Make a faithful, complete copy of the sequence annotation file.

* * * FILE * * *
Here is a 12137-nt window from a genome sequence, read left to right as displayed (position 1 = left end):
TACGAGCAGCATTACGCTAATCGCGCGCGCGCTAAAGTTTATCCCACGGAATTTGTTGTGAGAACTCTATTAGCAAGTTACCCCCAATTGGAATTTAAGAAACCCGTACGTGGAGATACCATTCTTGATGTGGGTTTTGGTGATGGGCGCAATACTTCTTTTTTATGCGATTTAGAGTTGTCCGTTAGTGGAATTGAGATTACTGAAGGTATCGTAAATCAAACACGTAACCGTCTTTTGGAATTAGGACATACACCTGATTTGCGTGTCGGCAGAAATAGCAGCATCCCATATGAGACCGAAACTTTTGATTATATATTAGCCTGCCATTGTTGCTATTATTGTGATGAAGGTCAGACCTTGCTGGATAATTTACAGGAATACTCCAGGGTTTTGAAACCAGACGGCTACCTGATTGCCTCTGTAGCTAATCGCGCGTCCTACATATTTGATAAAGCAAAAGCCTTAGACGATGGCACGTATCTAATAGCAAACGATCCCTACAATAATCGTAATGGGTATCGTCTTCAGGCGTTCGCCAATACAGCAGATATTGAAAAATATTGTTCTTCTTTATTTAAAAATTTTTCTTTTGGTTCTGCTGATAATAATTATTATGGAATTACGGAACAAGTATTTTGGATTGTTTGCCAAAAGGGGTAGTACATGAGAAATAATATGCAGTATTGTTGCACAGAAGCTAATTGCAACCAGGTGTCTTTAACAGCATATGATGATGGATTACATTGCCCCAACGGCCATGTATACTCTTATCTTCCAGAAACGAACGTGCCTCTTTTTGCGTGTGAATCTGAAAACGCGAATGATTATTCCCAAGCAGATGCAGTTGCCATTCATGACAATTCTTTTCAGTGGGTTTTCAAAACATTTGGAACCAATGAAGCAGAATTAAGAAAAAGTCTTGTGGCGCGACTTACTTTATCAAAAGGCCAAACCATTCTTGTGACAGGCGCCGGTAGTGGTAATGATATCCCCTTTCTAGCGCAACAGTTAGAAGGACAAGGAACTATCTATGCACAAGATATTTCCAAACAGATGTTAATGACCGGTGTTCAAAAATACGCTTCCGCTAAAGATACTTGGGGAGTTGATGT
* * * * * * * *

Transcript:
Here is a 12137-nt window from a genome sequence, read left to right as displayed (position 1 = left end):
TACGAGCAGCATTACGCTAATCGCGCGCGCGCTAAAGTTTATCCCACGGAATTTGTTGTGAGAACTCTATTAGCAAGTTACCCCCAATTGGAATTTAAGAAACCCGTACGTGGAGATACCATTCTTGATGTGGGTTTTGGTGATGGGCGCAATACTTCTTTTTTATGCGATTTAGAGTTGTCCGTTAGTGGAATTGAGATTACTGAAGGTATCGTAAATCAAACACGTAACCGTCTTTTGGAATTAGGACATACACCTGATTTGCGTGTCGGCAGAAATAGCAGCATCCCATATGAGACCGAAACTTTTGATTATATATTAGCCTGCCATTGTTGCTATTATTGTGATGAAGGTCAGACCTTGCTGGATAATTTACAGGAATACTCCAGGGTTTTGAAACCAGACGGCTACCTGATTGCCTCTGTAGCTAATCGCGCGTCCTACATATTTGATAAAGCAAAAGCCTTAGACGATGGCACGTATCTAATAGCAAACGATCCCTACAATAATCGTAATGGGTATCGTCTTCAGGCGTTCGCCAATACAGCAGATATTGAAAAATATTGTTCTTCTTTATTTAAAAATTTTTCTTTTGGTTCTGCTGATAATAATTATTATGGAATTACGGAACAAGTATTTTGGATTGTTTGCCAAAAGGGGTAGTACATGAGAAATAATATGCAGTATTGTTGCACAGAAGCTAATTGCAACCAGGTGTCTTTAACAGCATATGATGATGGATTACATTGCCCCAACGGCCATGTATACTCTTATCTTCCAGAAACGAACGTGCCTCTTTTTGCGTGTGAATCTGAAAACGCGAATGATTATTCCCAAGCAGATGCAGTTGCCATTCATGACAATTCTTTTCAGTGGGTTTTCAAAACATTTGGAACCAATGAAGCAGAATTAAGAAAAAGTCTTGTGGCGCGACTTACTTTATCAAAAGGCCAAACCATTCTTGTGACAGGCGCCGGTAGTGGTAATGATATCCCCTTTCTAGCGCAACAGTTAGAAGGACAAGGAACTATCTATGCACAAGATATTTCCAAACAGATGTTAATGACCGGTGTTCAAAAATACGCTTCCGCTAAAGATACTTGGGGAGTTGATGT